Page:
Asbestos workers demand billions from tobacco industry

NEW YORK - The tobacco industry went on trial Monday, with a trust representing asbestos workers demanding billions in damages for a wave of death and disease allegedly caused by a combination of asbestos and cigarettes.

''It really boils down to a simple phrase: Pay your fair share,'' trust attorney Ed Westbrook told the jury at the opening of the high-stakes trial in federal court in Brooklyn.

The defense countered by accusing the trust of trying to shift blame and costly liabilities from a bankrupt asbestos manufacturer to cigarette makers. The asbestos manufacturer - not the tobacco industry - had a history of deceiving workers about health risks, said Thomas Schroeder, an attorney for R.J. Reynolds.

The trial, expected to last two months, has become the latest battleground for Big Tobacco and those who say it conspired to conceal the dangers of smoking.

It pits a trust made up of blue-collar workers, many of them lung cancer victims, and their heirs against R.J. Reynolds, Philip Morris, Brown & Williamson and other tobacco giants.

Attorneys for the plaintiffs say the civil fraud case could result in damages exceeding $3 billion and improve chances for a far-reaching settlement of similar lawsuits brought by insurers and other third parties who want the tobacco industry to share the cost of treating patients with cigarette-related illnesses.

The defense contends the case has no legal basis, noting that federal appeals courts have ruled that third-party plaintiffs are too remote to seek damages.

In a courtroom packed with dozens of lawyers, Westbrook accused the tobacco industry of engaging in a decades-long conspiracy to hide and distort scientific findings that asbestos workers who smoked were five times more likely to get lung disease than the average smoker.

The evidence, the lawyer said, includes an internal Philip Morris document detailing a 1968 meeting in which company researchers acknowledged that cigarettes posed a higher risk to asbestos workers.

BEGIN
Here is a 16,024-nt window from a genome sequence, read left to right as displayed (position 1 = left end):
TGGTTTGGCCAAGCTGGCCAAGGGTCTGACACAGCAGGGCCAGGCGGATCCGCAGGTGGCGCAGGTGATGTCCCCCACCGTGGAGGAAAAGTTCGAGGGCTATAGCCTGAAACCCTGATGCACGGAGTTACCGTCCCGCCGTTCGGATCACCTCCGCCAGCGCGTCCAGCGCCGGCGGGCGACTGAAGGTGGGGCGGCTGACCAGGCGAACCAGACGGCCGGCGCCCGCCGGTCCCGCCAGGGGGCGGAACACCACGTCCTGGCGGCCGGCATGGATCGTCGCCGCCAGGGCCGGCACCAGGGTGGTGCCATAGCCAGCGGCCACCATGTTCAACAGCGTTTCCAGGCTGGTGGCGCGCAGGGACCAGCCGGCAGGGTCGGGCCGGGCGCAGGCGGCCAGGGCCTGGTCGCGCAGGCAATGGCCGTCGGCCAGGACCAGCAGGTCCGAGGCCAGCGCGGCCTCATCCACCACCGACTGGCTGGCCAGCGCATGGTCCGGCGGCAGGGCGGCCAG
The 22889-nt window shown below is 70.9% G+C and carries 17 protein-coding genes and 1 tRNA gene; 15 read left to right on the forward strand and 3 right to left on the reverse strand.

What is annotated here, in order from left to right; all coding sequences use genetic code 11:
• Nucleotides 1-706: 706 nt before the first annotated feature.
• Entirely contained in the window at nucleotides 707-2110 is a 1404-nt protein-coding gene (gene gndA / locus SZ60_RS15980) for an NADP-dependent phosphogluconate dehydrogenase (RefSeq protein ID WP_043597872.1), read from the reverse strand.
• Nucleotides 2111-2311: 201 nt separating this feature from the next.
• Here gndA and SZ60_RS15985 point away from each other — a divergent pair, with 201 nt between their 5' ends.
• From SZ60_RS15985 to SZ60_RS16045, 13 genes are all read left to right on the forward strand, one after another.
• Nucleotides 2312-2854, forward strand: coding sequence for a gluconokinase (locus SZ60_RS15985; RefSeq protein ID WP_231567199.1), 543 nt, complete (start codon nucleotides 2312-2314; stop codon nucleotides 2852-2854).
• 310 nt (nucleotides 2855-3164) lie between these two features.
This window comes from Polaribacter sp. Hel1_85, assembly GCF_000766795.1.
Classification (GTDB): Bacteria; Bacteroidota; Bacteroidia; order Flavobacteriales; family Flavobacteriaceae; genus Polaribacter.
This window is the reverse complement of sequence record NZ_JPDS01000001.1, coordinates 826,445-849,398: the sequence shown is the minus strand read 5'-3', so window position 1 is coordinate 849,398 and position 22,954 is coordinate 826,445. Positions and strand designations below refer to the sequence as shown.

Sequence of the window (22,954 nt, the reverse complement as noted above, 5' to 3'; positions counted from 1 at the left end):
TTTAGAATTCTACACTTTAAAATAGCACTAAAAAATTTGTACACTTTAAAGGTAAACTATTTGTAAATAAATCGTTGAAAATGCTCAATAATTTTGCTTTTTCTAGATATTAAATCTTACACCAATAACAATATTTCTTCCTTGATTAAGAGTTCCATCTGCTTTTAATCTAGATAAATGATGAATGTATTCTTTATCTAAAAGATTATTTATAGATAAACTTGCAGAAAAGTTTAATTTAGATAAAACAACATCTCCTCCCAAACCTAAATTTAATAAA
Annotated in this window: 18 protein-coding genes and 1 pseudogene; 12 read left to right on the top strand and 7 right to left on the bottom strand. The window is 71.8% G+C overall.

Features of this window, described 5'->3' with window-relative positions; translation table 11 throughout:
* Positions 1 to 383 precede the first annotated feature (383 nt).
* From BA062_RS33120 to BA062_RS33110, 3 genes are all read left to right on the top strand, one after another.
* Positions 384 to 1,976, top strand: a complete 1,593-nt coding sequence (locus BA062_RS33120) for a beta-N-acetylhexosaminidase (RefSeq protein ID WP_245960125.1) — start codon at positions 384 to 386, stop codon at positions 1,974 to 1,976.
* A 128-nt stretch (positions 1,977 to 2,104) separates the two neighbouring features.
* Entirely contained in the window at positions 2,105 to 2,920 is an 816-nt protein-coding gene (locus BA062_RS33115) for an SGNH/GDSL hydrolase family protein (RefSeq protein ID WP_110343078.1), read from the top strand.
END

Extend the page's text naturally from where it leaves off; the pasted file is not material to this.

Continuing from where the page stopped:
Despite that, the companies ''did nothing,'' Westbrook said. ''They sat silent for decades.''

The trust - formed in 1987 after the nation's largest asbestos maker, Johns-Manville Corp., went bankrupt amid an avalanche of lawsuits - has so far paid more than $1 billion in claims to sick workers, Westbrook said. Many of those workers were exposed to the ''lethal synergy'' of tobacco and asbestos, he said.

''The trust has had to pay for the result of that synergy,'' he said. ''It's asking the tobacco companies to pay their fair share.''

Among the witnesses slated to testify are Lorillard chief executive Martin Orlowsky and Dr. Julius Richmond, a surgeon who testified at a landmark Florida trial that the tobacco industry refused to cooperate with government efforts to reduce smoking deaths. The Florida case resulted in a record record-breaking $145 billion verdict.

All of the Brooklyn tobacco cases have been assigned to U.S. District Judge Jack B. Weinstein, a liberal jurist with a reputation for fostering innovative mass-tort litigation. In a flurry of rulings in recent months, Weinstein sought to steer lawyers toward negotiating a nationwide settlement of all tobacco cases.

Weinstein's record includes devising far-reaching settlements for asbestos and Agent Orange litigation. ''The time for bringing a close to tobacco litigation is nigh,'' he wrote in one recent order.


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